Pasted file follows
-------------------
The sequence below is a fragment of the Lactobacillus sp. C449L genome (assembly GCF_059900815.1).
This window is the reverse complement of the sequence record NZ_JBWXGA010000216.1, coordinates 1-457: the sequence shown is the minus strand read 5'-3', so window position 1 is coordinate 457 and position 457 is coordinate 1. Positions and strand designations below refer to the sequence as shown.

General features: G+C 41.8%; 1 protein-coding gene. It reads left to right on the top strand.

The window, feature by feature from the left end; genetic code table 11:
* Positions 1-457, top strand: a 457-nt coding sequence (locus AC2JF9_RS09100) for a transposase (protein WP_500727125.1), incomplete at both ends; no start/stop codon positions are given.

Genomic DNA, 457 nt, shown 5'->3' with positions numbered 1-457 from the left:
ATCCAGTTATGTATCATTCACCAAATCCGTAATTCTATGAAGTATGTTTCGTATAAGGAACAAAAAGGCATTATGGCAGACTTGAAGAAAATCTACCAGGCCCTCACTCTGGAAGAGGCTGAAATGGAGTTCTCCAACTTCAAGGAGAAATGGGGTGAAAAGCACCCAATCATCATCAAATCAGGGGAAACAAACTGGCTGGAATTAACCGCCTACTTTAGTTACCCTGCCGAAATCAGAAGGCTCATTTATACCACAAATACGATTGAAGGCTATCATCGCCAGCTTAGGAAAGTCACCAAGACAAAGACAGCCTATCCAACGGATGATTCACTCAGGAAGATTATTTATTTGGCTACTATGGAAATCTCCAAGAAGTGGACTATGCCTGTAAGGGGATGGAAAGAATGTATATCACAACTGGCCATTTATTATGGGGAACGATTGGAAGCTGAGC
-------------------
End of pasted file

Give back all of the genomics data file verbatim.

The sequence below is a fragment of the Lactobacillus sp. C449L genome (assembly GCF_059900815.1).
This window is the reverse complement of the sequence record NZ_JBWXGA010000216.1, coordinates 1-457: the sequence shown is the minus strand read 5'-3', so window position 1 is coordinate 457 and position 457 is coordinate 1. Positions and strand designations below refer to the sequence as shown.

General features: G+C 41.8%; 1 protein-coding gene. It reads left to right on the top strand.

The window, feature by feature from the left end; genetic code table 11:
* Positions 1-457, top strand: a 457-nt coding sequence (locus AC2JF9_RS09100) for a transposase (protein WP_500727125.1), incomplete at both ends; no start/stop codon positions are given.

Genomic DNA, 457 nt, shown 5'->3' with positions numbered 1-457 from the left:
ATCCAGTTATGTATCATTCACCAAATCCGTAATTCTATGAAGTATGTTTCGTATAAGGAACAAAAAGGCATTATGGCAGACTTGAAGAAAATCTACCAGGCCCTCACTCTGGAAGAGGCTGAAATGGAGTTCTCCAACTTCAAGGAGAAATGGGGTGAAAAGCACCCAATCATCATCAAATCAGGGGAAACAAACTGGCTGGAATTAACCGCCTACTTTAGTTACCCTGCCGAAATCAGAAGGCTCATTTATACCACAAATACGATTGAAGGCTATCATCGCCAGCTTAGGAAAGTCACCAAGACAAAGACAGCCTATCCAACGGATGATTCACTCAGGAAGATTATTTATTTGGCTACTATGGAAATCTCCAAGAAGTGGACTATGCCTGTAAGGGGATGGAAAGAATGTATATCACAACTGGCCATTTATTATGGGGAACGATTGGAAGCTGAGC